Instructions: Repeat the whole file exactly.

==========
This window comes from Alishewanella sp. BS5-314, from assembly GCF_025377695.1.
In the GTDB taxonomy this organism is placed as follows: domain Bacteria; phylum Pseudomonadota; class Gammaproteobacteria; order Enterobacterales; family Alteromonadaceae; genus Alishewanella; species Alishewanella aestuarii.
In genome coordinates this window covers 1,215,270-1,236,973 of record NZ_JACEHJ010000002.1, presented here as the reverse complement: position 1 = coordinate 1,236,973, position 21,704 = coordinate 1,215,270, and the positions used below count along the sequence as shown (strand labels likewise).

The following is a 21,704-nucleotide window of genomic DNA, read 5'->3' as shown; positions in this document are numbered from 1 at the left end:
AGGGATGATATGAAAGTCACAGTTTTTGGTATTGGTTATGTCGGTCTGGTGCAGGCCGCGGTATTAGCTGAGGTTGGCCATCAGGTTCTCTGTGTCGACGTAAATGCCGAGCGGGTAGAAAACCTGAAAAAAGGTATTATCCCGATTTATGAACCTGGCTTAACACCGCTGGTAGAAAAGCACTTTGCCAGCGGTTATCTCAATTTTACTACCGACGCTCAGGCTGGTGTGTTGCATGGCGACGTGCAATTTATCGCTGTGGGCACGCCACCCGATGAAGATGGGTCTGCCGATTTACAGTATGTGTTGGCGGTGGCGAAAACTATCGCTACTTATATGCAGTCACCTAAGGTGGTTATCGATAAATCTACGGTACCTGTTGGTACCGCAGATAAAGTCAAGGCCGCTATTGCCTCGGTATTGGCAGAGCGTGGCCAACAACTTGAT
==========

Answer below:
This window comes from Alishewanella sp. BS5-314, from assembly GCF_025377695.1.
In the GTDB taxonomy this organism is placed as follows: domain Bacteria; phylum Pseudomonadota; class Gammaproteobacteria; order Enterobacterales; family Alteromonadaceae; genus Alishewanella; species Alishewanella aestuarii.
In genome coordinates this window covers 1,215,270-1,236,973 of record NZ_JACEHJ010000002.1, presented here as the reverse complement: position 1 = coordinate 1,236,973, position 21,704 = coordinate 1,215,270, and the positions used below count along the sequence as shown (strand labels likewise).

The following is a 21,704-nucleotide window of genomic DNA, read 5'->3' as shown; positions in this document are numbered from 1 at the left end:
AGGGATGATATGAAAGTCACAGTTTTTGGTATTGGTTATGTCGGTCTGGTGCAGGCCGCGGTATTAGCTGAGGTTGGCCATCAGGTTCTCTGTGTCGACGTAAATGCCGAGCGGGTAGAAAACCTGAAAAAAGGTATTATCCCGATTTATGAACCTGGCTTAACACCGCTGGTAGAAAAGCACTTTGCCAGCGGTTATCTCAATTTTACTACCGACGCTCAGGCTGGTGTGTTGCATGGCGACGTGCAATTTATCGCTGTGGGCACGCCACCCGATGAAGATGGGTCTGCCGATTTACAGTATGTGTTGGCGGTGGCGAAAACTATCGCTACTTATATGCAGTCACCTAAGGTGGTTATCGATAAATCTACGGTACCTGTTGGTACCGCAGATAAAGTCAAGGCCGCTATTGCCTCGGTATTGGCAGAGCGTGGCCAACAACTTGAT